I’m so relieved you didn’t leave us today. Nobody is ready to lose a parent. It’s not up to us to decide when it happens. Nevertheless, that ninth life is still within you, my cool cat.
For about a week, I’ve had this deep foreboding sense of doom. Mom had this odd sense, so I must have inherited it from her. Maybe it’s something we all have at some point in life. Yet this time, I was almost frantic. I thought you would die before seeing the present I sent for your 91st birthday. It’s the gift that never would have been possible if not for the dedication of both you wonderful parents. A lifelong dream of mine come true; and you’re the last living legacy largely responsible for this possibility turned reality.
Mom didn’t believe those doctors who told you I would be permanently disabled from that pre-natal brain injury. Because of her insistence and your stubborn determination, neither of you were ready to give up on me. Did you both gaze into my eyes and see the fire within me before telling those doctors to go straight to hell? No offspring of yours could be doomed to nothingness, because neither of you ever cowed from a challenge. It was logical therefore, that neither would I. You supported Mom’s efforts and encouraged her research. You withstood over two years of constant exercises, helping her find new methods to stimulate both my brain and those flaccid muscles. Then one day, your dedication and love paid off: I walked… then ran, all the way to onto my high school’s championship cross country team. I’ve never truly thanked you, other than just doing the best I possibly can in this crazy dream we know as “life.”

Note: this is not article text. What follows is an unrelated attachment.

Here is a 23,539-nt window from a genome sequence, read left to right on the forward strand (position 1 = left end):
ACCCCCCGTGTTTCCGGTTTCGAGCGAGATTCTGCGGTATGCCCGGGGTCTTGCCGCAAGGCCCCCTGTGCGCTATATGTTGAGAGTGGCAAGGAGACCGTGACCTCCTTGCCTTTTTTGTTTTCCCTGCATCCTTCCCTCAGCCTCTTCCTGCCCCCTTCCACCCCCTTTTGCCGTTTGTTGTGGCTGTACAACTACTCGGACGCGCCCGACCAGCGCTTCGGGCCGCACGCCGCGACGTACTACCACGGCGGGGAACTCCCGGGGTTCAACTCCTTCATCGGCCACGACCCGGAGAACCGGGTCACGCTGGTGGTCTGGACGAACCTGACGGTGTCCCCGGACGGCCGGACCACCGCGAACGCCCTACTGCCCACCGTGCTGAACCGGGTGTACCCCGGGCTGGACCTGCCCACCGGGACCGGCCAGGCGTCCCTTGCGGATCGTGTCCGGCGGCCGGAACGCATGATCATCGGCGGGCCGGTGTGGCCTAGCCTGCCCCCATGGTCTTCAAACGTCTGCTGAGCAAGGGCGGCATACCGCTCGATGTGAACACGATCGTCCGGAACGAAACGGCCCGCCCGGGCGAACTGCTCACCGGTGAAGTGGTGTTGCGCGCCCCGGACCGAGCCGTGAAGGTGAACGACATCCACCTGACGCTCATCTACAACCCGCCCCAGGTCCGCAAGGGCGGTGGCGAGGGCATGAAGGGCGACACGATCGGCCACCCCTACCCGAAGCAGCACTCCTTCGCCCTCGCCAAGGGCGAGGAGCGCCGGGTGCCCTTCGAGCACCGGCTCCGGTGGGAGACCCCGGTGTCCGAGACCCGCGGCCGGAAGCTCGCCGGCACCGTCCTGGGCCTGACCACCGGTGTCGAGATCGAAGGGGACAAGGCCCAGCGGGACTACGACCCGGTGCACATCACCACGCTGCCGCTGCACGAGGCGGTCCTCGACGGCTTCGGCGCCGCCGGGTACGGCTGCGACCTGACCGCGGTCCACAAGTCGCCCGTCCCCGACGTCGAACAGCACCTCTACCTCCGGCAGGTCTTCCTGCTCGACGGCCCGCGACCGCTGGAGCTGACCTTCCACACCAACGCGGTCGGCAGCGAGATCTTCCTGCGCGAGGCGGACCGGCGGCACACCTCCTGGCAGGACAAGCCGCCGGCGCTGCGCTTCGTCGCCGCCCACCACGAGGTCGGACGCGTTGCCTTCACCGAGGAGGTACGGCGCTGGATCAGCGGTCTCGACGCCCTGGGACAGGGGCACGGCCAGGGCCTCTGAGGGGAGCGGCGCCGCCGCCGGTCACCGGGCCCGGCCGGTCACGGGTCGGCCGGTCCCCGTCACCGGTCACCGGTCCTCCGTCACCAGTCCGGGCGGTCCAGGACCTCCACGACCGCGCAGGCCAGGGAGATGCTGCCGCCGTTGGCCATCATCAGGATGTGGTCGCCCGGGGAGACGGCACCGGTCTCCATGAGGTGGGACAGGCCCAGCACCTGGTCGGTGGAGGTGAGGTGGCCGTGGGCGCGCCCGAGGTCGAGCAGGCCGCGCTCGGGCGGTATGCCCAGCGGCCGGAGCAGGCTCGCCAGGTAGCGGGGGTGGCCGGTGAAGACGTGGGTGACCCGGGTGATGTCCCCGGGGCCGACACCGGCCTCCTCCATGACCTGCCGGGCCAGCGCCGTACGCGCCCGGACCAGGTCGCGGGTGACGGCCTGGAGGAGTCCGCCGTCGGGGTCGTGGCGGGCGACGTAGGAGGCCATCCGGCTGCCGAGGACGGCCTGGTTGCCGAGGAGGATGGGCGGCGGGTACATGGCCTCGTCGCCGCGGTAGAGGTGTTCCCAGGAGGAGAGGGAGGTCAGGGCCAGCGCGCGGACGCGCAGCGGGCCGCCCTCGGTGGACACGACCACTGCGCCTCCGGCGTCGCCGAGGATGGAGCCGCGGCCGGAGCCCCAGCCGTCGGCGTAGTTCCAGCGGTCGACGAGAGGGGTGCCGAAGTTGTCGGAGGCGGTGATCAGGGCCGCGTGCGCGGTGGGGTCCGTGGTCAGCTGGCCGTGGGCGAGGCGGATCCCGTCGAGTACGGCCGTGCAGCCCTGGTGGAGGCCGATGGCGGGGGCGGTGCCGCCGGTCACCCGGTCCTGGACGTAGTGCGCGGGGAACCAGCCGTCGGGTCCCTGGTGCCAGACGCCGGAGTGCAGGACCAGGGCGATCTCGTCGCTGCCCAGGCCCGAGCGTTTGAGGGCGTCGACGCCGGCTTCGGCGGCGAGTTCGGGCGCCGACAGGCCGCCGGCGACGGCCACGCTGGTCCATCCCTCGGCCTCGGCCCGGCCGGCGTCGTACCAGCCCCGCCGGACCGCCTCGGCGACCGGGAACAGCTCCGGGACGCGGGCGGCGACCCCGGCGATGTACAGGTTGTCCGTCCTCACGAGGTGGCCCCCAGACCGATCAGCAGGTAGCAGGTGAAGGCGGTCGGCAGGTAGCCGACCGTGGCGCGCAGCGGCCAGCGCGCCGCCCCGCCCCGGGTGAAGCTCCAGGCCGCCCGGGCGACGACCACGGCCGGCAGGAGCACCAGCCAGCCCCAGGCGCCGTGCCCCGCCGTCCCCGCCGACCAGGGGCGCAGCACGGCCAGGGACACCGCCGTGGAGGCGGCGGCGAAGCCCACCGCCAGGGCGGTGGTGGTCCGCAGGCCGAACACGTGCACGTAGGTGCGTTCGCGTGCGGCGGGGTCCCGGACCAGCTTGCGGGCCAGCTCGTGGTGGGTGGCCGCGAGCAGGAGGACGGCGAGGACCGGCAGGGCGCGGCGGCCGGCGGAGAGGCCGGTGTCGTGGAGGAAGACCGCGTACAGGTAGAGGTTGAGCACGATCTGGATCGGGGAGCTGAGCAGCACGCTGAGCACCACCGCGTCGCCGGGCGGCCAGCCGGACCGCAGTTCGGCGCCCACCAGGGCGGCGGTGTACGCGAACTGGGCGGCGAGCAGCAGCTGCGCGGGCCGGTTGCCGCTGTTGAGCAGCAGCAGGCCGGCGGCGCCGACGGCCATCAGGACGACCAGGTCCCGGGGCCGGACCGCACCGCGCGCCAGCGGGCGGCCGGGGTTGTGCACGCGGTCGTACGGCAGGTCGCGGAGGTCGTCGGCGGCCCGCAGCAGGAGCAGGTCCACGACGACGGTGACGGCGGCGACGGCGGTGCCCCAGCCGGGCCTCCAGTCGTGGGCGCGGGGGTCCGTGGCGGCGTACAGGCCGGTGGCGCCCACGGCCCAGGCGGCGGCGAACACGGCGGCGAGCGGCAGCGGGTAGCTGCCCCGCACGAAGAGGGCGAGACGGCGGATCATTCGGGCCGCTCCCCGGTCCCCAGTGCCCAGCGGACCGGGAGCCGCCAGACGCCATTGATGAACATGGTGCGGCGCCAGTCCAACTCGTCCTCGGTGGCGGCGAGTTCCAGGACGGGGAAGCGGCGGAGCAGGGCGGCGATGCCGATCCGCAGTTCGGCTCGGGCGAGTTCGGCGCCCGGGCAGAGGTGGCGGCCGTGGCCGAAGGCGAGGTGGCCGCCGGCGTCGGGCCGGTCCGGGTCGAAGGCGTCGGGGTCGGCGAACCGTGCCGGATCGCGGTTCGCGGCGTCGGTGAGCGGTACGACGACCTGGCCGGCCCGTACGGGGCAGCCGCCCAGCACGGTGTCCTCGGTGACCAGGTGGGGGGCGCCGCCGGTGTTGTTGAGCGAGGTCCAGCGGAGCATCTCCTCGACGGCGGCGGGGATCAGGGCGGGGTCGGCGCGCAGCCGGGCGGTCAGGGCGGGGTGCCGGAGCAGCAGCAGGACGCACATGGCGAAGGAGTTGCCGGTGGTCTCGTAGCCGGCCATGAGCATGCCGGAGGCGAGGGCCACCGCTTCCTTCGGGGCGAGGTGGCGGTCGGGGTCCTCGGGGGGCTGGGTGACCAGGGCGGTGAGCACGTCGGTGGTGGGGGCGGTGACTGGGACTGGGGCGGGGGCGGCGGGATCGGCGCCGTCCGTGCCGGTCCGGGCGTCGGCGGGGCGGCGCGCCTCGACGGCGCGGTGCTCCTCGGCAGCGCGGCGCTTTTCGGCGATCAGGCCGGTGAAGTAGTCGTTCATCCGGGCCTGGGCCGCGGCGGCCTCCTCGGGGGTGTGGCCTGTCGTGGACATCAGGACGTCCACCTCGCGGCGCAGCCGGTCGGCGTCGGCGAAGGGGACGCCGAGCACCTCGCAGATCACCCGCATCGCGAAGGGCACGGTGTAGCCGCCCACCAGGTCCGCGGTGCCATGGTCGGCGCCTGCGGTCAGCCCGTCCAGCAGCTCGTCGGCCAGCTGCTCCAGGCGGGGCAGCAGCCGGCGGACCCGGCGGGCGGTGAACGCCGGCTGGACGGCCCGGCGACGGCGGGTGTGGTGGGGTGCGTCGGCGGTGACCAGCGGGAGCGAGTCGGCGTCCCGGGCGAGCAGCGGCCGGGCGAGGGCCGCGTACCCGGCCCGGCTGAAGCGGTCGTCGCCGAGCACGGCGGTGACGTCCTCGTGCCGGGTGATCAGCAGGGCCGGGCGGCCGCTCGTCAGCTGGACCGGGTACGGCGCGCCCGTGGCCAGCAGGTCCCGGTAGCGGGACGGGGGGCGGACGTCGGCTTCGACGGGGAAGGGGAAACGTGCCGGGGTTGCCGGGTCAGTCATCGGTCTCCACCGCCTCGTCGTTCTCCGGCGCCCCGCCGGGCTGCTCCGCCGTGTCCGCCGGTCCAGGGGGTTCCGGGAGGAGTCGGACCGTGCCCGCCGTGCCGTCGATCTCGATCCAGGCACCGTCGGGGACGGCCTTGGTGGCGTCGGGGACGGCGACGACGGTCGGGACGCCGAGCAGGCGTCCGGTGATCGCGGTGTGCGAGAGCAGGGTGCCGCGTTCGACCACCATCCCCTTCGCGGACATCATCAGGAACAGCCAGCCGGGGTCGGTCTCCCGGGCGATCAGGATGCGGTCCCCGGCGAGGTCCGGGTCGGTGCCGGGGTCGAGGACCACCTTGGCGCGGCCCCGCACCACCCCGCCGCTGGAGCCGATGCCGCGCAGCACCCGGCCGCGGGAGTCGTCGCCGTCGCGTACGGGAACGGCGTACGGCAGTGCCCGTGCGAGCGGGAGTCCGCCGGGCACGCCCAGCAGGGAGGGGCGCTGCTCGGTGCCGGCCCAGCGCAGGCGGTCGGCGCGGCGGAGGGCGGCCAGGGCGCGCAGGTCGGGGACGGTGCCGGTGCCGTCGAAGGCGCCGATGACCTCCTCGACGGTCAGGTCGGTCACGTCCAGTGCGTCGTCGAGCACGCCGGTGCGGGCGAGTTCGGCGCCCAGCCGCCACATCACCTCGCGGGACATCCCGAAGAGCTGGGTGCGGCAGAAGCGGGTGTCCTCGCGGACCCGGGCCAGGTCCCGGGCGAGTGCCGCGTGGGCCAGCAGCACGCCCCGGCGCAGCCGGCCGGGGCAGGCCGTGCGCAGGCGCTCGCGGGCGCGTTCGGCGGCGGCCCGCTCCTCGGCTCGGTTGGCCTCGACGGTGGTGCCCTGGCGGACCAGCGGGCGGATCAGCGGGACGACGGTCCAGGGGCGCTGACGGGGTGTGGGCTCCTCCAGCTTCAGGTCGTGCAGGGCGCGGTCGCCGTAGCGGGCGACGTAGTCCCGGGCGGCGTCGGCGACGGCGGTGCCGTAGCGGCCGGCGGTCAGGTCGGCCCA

Thank you, Dad. You’re the best father anyone could have ever hoped for. You’re my one and only hero, and always have been. No matter where I’ve been in life, you’ve been there for me. A constant rock to marvel at, in a constant stream of boulders. I’m not ready for you to leave me. We’ve had such a wonderful life together. You’ve given me so much to be thankful for this Thanksgiving Day, there’s no way I can fully express my gratitude. Mom died while I was four states away… I need to be there when your time comes. I want to hold your hand and say what I’ve been unable to all these years: “Thank you so very much. I love you, Daddy. Please remind Mom how much I love her too.”
As I grew, you provided what I needed to grow and succeed. Constant and repeated daily encouragement. Speech therapy. Excellent teachers. Ample father and son time. When I was placed in the classroom of an ignorant battle-axe who used the “r” word to describe me, you found a teacher who drew me out and helped me flourish. When I entered high school with a teenager’s predictable arrogance, you knocked me down a few pegs and had me placed in remedial English. When I lazed off and didn’t do my best, you laid down the law. Slothfulness was strictly prohibited; excellence was encouraged. You believed in me when I simply could not. When Miss Pat died, you diligently worked to help me find ways around my profound grief. When I wanted to give up, you forbid it. That infinite and profound love a parent has for their children wasn’t just apparent, it was obvious. It remains so to this day, as I approach 60 and you continue to beat the odds at 91.